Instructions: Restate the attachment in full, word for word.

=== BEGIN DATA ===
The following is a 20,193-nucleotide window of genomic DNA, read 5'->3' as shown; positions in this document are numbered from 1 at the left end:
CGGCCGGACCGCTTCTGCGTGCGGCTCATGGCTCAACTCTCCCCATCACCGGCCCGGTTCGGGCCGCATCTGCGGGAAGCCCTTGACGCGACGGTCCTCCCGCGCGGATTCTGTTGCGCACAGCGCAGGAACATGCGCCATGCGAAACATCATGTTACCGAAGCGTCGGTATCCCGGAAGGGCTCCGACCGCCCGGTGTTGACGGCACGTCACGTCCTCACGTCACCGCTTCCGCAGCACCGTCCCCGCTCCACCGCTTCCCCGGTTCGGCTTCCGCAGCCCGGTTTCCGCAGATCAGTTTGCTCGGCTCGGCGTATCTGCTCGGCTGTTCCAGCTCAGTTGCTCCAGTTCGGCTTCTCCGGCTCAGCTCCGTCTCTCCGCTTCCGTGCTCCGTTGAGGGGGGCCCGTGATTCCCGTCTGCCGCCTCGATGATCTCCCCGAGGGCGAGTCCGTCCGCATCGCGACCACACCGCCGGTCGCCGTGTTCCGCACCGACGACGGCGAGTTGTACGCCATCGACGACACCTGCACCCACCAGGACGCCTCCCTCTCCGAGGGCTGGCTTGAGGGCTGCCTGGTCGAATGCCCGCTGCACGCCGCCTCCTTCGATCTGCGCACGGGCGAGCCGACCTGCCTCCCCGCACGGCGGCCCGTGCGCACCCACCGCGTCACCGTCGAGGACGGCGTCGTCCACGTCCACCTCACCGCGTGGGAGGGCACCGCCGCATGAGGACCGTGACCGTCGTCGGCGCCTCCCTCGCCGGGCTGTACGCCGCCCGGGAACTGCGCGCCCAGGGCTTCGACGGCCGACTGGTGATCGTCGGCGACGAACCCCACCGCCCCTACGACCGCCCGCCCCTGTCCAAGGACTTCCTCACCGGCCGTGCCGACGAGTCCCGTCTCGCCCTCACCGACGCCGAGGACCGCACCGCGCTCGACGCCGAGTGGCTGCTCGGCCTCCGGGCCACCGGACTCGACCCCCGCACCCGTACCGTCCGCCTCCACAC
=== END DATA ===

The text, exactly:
The following is a 20,193-nucleotide window of genomic DNA, read 5'->3' as shown; positions in this document are numbered from 1 at the left end:
CGGCCGGACCGCTTCTGCGTGCGGCTCATGGCTCAACTCTCCCCATCACCGGCCCGGTTCGGGCCGCATCTGCGGGAAGCCCTTGACGCGACGGTCCTCCCGCGCGGATTCTGTTGCGCACAGCGCAGGAACATGCGCCATGCGAAACATCATGTTACCGAAGCGTCGGTATCCCGGAAGGGCTCCGACCGCCCGGTGTTGACGGCACGTCACGTCCTCACGTCACCGCTTCCGCAGCACCGTCCCCGCTCCACCGCTTCCCCGGTTCGGCTTCCGCAGCCCGGTTTCCGCAGATCAGTTTGCTCGGCTCGGCGTATCTGCTCGGCTGTTCCAGCTCAGTTGCTCCAGTTCGGCTTCTCCGGCTCAGCTCCGTCTCTCCGCTTCCGTGCTCCGTTGAGGGGGGCCCGTGATTCCCGTCTGCCGCCTCGATGATCTCCCCGAGGGCGAGTCCGTCCGCATCGCGACCACACCGCCGGTCGCCGTGTTCCGCACCGACGACGGCGAGTTGTACGCCATCGACGACACCTGCACCCACCAGGACGCCTCCCTCTCCGAGGGCTGGCTTGAGGGCTGCCTGGTCGAATGCCCGCTGCACGCCGCCTCCTTCGATCTGCGCACGGGCGAGCCGACCTGCCTCCCCGCACGGCGGCCCGTGCGCACCCACCGCGTCACCGTCGAGGACGGCGTCGTCCACGTCCACCTCACCGCGTGGGAGGGCACCGCCGCATGAGGACCGTGACCGTCGTCGGCGCCTCCCTCGCCGGGCTGTACGCCGCCCGGGAACTGCGCGCCCAGGGCTTCGACGGCCGACTGGTGATCGTCGGCGACGAACCCCACCGCCCCTACGACCGCCCGCCCCTGTCCAAGGACTTCCTCACCGGCCGTGCCGACGAGTCCCGTCTCGCCCTCACCGACGCCGAGGACCGCACCGCGCTCGACGCCGAGTGGCTGCTCGGCCTCCGGGCCACCGGACTCGACCCCCGCACCCGTACCGTCCGCCTCCACAC